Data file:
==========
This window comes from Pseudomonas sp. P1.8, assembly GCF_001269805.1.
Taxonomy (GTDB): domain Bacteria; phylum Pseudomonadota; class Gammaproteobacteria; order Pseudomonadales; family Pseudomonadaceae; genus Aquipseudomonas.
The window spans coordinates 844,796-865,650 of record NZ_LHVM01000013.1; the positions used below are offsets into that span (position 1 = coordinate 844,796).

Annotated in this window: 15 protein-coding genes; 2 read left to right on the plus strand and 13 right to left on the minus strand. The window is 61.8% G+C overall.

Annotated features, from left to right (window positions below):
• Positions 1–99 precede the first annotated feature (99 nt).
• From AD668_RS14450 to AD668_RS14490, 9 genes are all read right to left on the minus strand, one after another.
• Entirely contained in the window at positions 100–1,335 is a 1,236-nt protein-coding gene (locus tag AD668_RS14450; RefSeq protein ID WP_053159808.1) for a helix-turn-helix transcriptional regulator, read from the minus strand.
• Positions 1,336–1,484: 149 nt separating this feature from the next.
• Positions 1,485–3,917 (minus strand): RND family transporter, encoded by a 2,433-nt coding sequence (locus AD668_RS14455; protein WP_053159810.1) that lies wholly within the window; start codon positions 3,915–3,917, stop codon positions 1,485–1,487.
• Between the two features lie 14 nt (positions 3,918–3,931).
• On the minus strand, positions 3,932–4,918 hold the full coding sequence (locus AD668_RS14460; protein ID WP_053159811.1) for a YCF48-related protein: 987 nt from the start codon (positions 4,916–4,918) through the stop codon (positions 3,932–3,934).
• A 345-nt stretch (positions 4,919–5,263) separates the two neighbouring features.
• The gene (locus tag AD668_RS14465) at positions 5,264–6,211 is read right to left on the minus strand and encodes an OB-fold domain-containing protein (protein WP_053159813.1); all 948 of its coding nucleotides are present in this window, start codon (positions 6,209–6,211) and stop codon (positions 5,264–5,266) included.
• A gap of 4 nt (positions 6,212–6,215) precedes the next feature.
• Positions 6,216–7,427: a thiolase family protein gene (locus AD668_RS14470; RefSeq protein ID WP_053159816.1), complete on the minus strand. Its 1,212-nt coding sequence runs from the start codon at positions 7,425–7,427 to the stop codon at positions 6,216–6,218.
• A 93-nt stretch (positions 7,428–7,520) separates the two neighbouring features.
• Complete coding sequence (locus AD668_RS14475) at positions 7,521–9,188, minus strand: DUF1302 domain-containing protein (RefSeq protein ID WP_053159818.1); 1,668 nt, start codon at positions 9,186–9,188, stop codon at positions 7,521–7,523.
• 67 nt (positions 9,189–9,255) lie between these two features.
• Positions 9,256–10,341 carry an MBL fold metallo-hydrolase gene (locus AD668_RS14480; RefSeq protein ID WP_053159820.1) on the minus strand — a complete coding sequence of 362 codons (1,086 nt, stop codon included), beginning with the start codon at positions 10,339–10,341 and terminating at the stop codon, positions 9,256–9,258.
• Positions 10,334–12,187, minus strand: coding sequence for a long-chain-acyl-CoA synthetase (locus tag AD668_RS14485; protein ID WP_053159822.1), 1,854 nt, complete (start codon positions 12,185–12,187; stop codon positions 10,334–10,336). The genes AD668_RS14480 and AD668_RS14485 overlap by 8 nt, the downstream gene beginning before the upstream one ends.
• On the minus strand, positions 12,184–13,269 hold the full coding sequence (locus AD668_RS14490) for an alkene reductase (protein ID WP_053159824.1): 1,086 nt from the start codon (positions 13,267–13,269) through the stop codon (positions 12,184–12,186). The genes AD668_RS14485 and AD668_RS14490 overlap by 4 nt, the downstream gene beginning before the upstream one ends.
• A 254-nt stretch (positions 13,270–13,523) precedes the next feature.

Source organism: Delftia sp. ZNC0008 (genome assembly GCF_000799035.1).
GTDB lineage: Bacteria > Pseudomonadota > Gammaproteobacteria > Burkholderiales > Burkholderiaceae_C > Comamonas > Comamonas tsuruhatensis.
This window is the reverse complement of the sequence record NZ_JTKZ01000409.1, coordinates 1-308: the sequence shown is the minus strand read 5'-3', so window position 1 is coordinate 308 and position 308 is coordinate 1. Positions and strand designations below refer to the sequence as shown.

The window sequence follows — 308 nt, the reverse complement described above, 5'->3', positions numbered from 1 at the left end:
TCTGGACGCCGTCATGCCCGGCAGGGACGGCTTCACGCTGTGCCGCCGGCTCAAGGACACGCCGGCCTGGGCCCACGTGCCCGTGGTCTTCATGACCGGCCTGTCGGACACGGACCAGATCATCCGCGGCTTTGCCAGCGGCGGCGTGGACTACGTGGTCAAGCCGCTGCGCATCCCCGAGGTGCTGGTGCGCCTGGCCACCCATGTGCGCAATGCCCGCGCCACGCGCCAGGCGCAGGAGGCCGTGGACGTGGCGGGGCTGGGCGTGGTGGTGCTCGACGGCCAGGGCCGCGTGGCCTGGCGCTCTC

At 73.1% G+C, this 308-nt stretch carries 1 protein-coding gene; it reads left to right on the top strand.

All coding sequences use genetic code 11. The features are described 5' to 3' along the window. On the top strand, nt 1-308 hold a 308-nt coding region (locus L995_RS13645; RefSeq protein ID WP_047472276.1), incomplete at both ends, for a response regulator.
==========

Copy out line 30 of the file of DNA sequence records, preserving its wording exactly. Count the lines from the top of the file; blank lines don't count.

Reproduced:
All coding sequences use genetic code 11. The features are described 5' to 3' along the window. On the top strand, nt 1-308 hold a 308-nt coding region (locus L995_RS13645; RefSeq protein ID WP_047472276.1), incomplete at both ends, for a response regulator.